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Billionaires battle CEOs at Italy’s Generali and Mediobanca By Reuters


© Reuters. FILE PHOTO – The Generali logo can be seen in Milan’s CityLife area, Italy on November 5, 2018. REUTERS/Stefano Rellandini


MILAN (Reuters) – Power struggles at insurer Generali (MI:) and Mediobanca (OTC:) have billionaires Leonardo Del Vecchio and Francesco Gaetano Caltagirone pitted against the CEOs of both groups.

The key facts are in the growing conflict between Italy’s top investment bank, and its largest insurer. This group holds 61billion euros of Italian government bonds.


Del Vecchio, 86, Caltagirone, 78, clinched a shareholder pact in September to consult over decisions concerning Generali ahead of a general meeting in early 2022 to name a new board.

Following the recent addition of a third small investor to their pact they control 12.5%. The two are also opposed to Philippe Donnet’s third mandate as Generali CEO, which has Mediobanca support.

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They have criticised Donnet’s M&A strategy as too timid, but have not explained what their alternative plan is.


Mediobanca last week borrowed shares to secure 17.2% of the voting rights in Generali until its AGM next year.

Mediobanca, the largest investor in Generali, receives a third its revenues from Generali’s 13% share.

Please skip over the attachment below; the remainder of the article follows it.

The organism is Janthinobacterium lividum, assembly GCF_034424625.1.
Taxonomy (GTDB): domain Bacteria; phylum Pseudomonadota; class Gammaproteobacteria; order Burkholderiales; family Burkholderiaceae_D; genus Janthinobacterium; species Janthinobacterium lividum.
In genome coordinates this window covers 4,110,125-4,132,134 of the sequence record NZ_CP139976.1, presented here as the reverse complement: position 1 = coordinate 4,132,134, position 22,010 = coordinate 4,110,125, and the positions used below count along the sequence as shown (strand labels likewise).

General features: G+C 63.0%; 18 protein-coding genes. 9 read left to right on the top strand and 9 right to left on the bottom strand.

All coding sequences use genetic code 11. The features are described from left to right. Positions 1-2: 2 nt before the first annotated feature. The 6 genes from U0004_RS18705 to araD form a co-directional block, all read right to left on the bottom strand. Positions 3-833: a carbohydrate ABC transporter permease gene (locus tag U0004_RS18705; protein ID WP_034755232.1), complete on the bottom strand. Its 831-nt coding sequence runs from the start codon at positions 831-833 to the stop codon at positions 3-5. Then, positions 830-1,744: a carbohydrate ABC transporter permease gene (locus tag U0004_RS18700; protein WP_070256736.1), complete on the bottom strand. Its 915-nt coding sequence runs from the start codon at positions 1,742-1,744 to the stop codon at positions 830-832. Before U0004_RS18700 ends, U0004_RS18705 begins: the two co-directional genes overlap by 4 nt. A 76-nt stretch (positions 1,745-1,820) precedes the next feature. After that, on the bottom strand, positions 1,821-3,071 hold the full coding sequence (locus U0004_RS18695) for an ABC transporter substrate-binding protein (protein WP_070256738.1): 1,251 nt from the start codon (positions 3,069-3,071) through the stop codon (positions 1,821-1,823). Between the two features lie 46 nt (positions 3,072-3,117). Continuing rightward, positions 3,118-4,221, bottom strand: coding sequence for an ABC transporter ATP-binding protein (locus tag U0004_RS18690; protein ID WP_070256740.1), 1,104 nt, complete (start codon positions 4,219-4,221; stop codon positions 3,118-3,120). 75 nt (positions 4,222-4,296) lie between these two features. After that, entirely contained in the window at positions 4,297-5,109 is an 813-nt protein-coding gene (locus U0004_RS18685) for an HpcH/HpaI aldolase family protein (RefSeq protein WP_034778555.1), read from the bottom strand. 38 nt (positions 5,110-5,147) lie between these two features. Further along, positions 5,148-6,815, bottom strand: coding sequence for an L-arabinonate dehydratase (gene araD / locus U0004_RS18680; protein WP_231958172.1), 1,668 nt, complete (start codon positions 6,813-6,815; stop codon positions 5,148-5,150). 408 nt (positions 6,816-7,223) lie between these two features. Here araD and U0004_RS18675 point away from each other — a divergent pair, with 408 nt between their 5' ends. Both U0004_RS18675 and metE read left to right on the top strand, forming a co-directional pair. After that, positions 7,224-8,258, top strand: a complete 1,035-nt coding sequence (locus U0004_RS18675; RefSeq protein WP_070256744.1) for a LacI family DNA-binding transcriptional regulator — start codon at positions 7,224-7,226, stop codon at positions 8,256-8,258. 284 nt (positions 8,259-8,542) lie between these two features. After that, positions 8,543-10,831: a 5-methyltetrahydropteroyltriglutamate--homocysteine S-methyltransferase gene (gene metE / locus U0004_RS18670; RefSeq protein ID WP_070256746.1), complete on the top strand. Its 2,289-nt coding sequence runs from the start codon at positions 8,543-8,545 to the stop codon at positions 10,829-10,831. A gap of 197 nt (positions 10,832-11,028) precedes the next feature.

Generali’s outgoing board on Monday agreed by a majority to file a slate of nominees for the April 2022 shareholder vote, including Donnet as CEO. This decision was supported by 9 of 13 board members, and opposed by 4 representatives of the two tycoons.


Del Vecchio proposed changing the merchant bank’s by-laws at a shareholders meeting on Oct. 28, stepping up pressure on Mediobanca’s top management. Del Vecchio said that he wasn’t pushing for board or management changes.

Luxottica’s founder, with an 18.9% share of the bank’s capital, is its single largest investor. Caltagirone also owns a 3.3% share in Mediobanca. This puts pressure on Alberto Nagel, the bank’s CEO.


Caltagirone and Del Vecchio are expected to present their own slate of nominees for Generali’s board, suggesting an alternative candidate as CEO. In preparation for the April AGM, they are seeking alliances.

After announcing that it would be leaving the Milanese bank’s shareholders agreement, Italy’s Benetton family is in the news. They own 4% of Generali, and 2% each of Mediobanca.

Around 40% of Generali is owned by institutional investors. Their vote at the AGM would have a decisive impact.

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